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President Obama Signs New Law Affecting Chemicals & Labeling

By Sally Murdoch

President Obama signed in the first substantial change to the Toxic Substances Control Act, or TSCA, since Congress enacted the legislation 40 years ago

From when it began in 1970, the charge of the Environmental Protection Agency (EPA) has been to ensure that all Americans are protected from significant risks to human health and the environment where they live, learn, and work. So on June 22, 2016, when President Obama signed the Frank R. Lautenberg Chemical Safety for the 21st Century Act into law, it sent shockwaves throughout the chemical manufacturing and handling community as well as the consumer products industry.

This law is the first substantial change to the Toxic Substances Control Act, or TSCA, since Congress enacted the legislation 40 years ago. It also means warning labels will play a greater role in risk management. In the congressional language: “EPA can impose a variety of risk management measures, including use restrictions, limitations on production volumes, warning labels, recordkeeping or product or disposal bans. EPA would have the authority to adopt a range of regulatory options to address risks from chemical substances. For example, EPA could require manufacturers to put warning labels on selected chemicals.”

Wrote EPA officials, ”While the intent of the original TSCA law was spot-on, it fell far short of giving EPA the authority we needed to get the job done. It became clear that without major changes to the law, EPA couldn’t take the actions necessary to protect people from toxic chemicals. Diverse stakeholders, including industry, retailers, and public health and environmental experts, recognized these deficiencies and began to demand major reforms to the law.”

The new law was named after Hon. Frank Lautenberg, a New Jersey Senator who advocated for smoking bans on airplanes in the 1980s. Hazardous chemicals had been in discussion between the EPA and legislators for decades, yet it wasn't until 2015 that the bill was ushered onto the senate floor as Senate Bill S.697.

What This New Legislation Means to the Chemical Industry

The Frank R. Lautenberg Chemical Safety for the 21st Century Act requires the EPA to evaluate existing chemicals, with clear and enforceable deadlines. Under the old law, the tens of thousands of chemicals already in existence by 1976 were grandfathered into compliance.

With the new law in effect, the EPA will now prioritize and evaluate chemicals “on a specific and enforceable schedule.” This new chemical assessment program will require EPA to continually evaluate a minimum of 20 chemicals simultaneously, and to begin another chemical review as soon as one is completed.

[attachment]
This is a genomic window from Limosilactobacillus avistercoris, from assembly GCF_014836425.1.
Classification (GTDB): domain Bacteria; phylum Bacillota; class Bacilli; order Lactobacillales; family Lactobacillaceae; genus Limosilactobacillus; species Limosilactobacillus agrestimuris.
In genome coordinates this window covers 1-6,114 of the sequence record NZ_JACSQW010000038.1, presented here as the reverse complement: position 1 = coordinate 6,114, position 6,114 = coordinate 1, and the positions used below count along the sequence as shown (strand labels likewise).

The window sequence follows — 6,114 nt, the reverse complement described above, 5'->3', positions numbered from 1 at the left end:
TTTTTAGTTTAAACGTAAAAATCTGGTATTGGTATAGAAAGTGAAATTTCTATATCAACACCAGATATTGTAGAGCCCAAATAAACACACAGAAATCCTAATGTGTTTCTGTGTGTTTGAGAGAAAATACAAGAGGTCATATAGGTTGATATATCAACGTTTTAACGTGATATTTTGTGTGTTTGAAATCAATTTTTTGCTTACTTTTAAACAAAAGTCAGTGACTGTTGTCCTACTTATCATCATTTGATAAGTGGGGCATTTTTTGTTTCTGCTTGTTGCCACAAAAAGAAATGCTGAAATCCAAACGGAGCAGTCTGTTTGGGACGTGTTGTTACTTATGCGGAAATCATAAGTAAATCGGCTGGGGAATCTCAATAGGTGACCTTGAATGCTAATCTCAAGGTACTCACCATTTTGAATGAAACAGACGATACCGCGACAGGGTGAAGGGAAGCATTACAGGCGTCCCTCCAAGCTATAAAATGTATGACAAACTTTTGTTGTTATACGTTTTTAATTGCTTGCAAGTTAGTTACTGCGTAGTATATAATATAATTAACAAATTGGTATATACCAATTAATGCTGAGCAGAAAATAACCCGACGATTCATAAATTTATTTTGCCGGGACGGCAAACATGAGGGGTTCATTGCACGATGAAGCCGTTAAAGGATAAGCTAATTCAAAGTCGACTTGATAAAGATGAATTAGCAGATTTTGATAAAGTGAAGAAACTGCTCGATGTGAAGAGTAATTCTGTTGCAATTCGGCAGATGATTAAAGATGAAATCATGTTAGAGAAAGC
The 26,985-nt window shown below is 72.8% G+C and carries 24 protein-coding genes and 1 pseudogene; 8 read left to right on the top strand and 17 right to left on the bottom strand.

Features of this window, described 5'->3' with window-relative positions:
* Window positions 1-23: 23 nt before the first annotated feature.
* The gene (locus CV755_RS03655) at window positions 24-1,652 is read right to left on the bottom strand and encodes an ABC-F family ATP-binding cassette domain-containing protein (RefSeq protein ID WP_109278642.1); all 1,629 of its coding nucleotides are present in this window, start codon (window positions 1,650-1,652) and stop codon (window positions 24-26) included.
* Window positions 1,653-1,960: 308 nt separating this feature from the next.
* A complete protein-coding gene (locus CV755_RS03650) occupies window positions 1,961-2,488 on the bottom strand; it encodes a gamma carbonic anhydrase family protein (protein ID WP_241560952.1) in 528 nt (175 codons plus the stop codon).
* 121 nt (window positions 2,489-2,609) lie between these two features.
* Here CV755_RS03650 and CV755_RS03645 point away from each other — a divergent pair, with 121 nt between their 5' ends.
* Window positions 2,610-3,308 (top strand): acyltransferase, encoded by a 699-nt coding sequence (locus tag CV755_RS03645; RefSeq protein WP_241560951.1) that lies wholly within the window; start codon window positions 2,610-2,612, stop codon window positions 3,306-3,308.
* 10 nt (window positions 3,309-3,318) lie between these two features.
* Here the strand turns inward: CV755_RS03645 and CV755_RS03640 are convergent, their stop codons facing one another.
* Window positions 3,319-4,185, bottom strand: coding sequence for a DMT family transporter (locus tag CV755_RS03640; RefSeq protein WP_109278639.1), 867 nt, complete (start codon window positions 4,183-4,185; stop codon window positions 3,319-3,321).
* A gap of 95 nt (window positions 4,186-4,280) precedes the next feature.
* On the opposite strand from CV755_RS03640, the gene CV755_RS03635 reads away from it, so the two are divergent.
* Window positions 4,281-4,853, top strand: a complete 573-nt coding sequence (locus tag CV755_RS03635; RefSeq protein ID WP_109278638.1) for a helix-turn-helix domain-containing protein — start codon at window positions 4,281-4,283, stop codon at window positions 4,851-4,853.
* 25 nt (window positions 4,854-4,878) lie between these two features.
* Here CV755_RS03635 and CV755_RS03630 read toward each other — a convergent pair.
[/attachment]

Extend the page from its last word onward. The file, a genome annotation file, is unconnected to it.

Labeling hazardous chemicals will move to the forefront of safety managers’ jobs, and chemical labeling flowcharts, including one developed by Graphic Products, can be valuable aids in navigating the existing label requirements. If manufacturers need to print their own labels, DuraLabel industrial label and sign printers by Graphic Products provide numerous customizable tools.

The law states that, as part the agency’s new responsibilities, “The EPA must designate a certain number of existing chemicals as high- or low-priority for safety assessments and determinations and conduct safety assessments and determinations for high-priority chemicals.”

What This New Law Means to Consumers

In the eyes of the EPA, their hands have been tied for 40 years in classifying certain chemicals as hazardous–even, they wrote, when the science demanded action on certain chemicals.

For example, the EPA points to their attempt to ban asbestos under TSCA during the G.W. Bush Administration; the rule was overturned in court. In the law’s 40-year history, only a handful of the 80,000 chemicals that have gone through the EPA’s old listing process have ever been reviewed by the EPA for health impacts, and only five have ever been banned.

Furthermore, only about 7% of the roughly 3,000 high-volume chemicals in the U.S. have been tested for safety.

n a nutshell, the biggest changes will be:

  • Controlling how the EPA's rules interact with those state-specific rules, and requiring the states to pay closer attention to the EPA’s approach in the future
  • Changing how the EPA adds new chemicals to the list, including deadlines for EPA action
  • Dramatically improving how the EPA decides whether to impose restrictions on a chemical
  • Limiting the business-confidentiality rules, which had left loopholes for indefinite non-disclosure

Chemical Management and Labels

Graphic Products leads the industry with DuraLabel industrial label and sign printerspre-printed hazardous material signage, HazCom 2012 webinars, Guides, and more. Check out the Hazardous Material hub for additional resources following the new ruling.